Publication Date

April 2011

Advisor(s)

Barbara Juhasz

Major

Psychology

Language

English (United States)

Abstract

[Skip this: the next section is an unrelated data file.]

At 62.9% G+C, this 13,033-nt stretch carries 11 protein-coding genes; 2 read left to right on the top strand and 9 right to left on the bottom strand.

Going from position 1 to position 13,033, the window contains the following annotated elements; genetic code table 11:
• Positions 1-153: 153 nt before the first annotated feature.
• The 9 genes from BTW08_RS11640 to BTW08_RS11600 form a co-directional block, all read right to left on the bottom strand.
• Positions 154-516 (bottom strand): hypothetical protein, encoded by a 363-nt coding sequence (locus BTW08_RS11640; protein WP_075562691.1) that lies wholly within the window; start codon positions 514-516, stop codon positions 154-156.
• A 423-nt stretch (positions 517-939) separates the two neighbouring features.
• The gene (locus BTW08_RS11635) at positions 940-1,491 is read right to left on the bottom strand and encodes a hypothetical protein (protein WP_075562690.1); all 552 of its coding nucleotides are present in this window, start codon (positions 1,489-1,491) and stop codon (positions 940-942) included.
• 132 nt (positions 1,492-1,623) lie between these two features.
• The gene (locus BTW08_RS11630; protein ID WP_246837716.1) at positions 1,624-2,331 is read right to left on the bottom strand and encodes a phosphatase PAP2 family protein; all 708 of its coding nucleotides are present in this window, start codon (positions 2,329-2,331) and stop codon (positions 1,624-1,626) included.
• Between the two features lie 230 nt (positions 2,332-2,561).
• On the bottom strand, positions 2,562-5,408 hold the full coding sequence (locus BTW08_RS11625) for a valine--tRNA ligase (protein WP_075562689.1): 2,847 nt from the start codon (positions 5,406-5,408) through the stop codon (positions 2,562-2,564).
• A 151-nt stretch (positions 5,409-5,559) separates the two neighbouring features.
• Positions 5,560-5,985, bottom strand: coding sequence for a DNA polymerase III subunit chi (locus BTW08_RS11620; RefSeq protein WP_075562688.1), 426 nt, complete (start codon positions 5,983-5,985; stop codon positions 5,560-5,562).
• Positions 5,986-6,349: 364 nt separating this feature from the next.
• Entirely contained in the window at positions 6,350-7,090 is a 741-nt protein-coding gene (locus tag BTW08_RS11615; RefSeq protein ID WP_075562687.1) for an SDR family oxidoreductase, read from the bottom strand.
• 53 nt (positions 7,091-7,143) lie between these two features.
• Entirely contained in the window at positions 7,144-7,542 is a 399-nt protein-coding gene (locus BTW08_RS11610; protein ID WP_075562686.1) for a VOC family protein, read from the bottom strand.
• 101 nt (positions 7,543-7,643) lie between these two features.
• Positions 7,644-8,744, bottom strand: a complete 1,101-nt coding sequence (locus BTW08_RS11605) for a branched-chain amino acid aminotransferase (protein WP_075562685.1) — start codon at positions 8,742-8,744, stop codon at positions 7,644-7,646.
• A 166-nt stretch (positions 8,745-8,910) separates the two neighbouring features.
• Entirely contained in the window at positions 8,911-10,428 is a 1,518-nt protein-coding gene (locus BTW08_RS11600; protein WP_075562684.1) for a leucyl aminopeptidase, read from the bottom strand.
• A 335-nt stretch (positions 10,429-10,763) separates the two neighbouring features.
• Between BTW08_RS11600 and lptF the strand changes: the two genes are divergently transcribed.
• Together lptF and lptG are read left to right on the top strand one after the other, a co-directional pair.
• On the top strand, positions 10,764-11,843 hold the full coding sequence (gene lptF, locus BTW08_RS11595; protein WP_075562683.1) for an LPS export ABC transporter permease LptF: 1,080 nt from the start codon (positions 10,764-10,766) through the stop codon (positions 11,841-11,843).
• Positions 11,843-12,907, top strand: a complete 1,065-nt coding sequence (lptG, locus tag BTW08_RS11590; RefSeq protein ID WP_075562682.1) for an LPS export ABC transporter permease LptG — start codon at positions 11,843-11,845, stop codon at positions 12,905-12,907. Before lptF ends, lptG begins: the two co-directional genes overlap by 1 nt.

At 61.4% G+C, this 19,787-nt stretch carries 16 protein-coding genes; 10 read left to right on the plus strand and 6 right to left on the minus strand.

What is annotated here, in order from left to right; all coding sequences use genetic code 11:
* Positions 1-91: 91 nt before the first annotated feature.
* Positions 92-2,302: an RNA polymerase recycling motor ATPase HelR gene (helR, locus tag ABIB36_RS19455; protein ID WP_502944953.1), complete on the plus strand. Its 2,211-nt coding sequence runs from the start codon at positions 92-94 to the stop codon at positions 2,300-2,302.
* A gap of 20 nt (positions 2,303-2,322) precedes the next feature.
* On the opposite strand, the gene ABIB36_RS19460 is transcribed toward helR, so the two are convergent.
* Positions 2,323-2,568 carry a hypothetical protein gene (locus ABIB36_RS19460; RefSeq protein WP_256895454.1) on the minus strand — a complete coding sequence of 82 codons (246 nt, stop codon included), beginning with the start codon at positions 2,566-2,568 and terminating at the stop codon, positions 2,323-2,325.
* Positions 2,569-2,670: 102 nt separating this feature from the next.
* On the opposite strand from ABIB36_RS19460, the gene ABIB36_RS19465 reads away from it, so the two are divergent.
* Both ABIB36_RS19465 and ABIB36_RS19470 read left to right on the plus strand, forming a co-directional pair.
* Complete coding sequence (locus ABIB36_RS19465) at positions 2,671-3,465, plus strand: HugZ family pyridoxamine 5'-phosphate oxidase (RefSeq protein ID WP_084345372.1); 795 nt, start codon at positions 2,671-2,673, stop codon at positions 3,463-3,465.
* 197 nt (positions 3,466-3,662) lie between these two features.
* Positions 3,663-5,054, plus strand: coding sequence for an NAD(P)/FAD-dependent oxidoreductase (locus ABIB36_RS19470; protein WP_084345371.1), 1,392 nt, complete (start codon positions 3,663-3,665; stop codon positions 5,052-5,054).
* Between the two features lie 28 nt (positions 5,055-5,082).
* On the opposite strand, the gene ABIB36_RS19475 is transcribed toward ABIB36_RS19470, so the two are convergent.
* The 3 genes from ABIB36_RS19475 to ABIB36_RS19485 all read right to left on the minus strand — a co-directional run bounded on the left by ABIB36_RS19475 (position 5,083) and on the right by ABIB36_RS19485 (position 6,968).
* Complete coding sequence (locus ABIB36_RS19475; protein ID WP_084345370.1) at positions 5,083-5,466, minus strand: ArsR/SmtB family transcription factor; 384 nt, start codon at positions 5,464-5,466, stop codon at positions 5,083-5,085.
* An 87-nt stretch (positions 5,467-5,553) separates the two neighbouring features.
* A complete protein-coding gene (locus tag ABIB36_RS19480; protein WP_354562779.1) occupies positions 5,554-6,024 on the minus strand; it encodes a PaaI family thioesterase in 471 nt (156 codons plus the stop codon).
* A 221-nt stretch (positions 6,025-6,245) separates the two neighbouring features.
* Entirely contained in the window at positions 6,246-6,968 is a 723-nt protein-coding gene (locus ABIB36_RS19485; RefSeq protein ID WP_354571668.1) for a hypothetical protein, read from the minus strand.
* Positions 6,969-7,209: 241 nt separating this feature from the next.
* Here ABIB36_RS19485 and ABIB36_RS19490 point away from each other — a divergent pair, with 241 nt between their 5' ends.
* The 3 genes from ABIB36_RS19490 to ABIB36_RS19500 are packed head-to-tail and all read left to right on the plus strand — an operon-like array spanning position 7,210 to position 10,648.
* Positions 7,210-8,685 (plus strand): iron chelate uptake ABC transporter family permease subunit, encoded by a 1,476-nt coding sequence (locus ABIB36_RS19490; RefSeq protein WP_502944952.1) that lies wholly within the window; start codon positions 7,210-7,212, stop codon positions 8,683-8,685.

The age of acquisition (AoA) effect refers to the finding that words learned early in life are processed faster than words learned later in life. The influence of AoA has been found using many tasks, including picture naming, lexical decision, and eye-tracking methodology (Juhasz, 2005). Patients with language impairments such as aphasia, Alzheimer’s disease, dyslexia, dysgraphia, and those who have received an anterior temporal lobectomy are all influenced by AoA. The words that these patients successfully produce are often early-acquired, and when an error is committed, it is usually the result of a failure to retrieve a later-acquired word, suggesting that early-acquired words are better preserved in the mental lexicon than later-acquired words. The robust AoA effects found in these patient populations suggest that it could be an important tool for making more accurate diagnoses and constructing more effective treatment plans. The studies described in this review also shed light on

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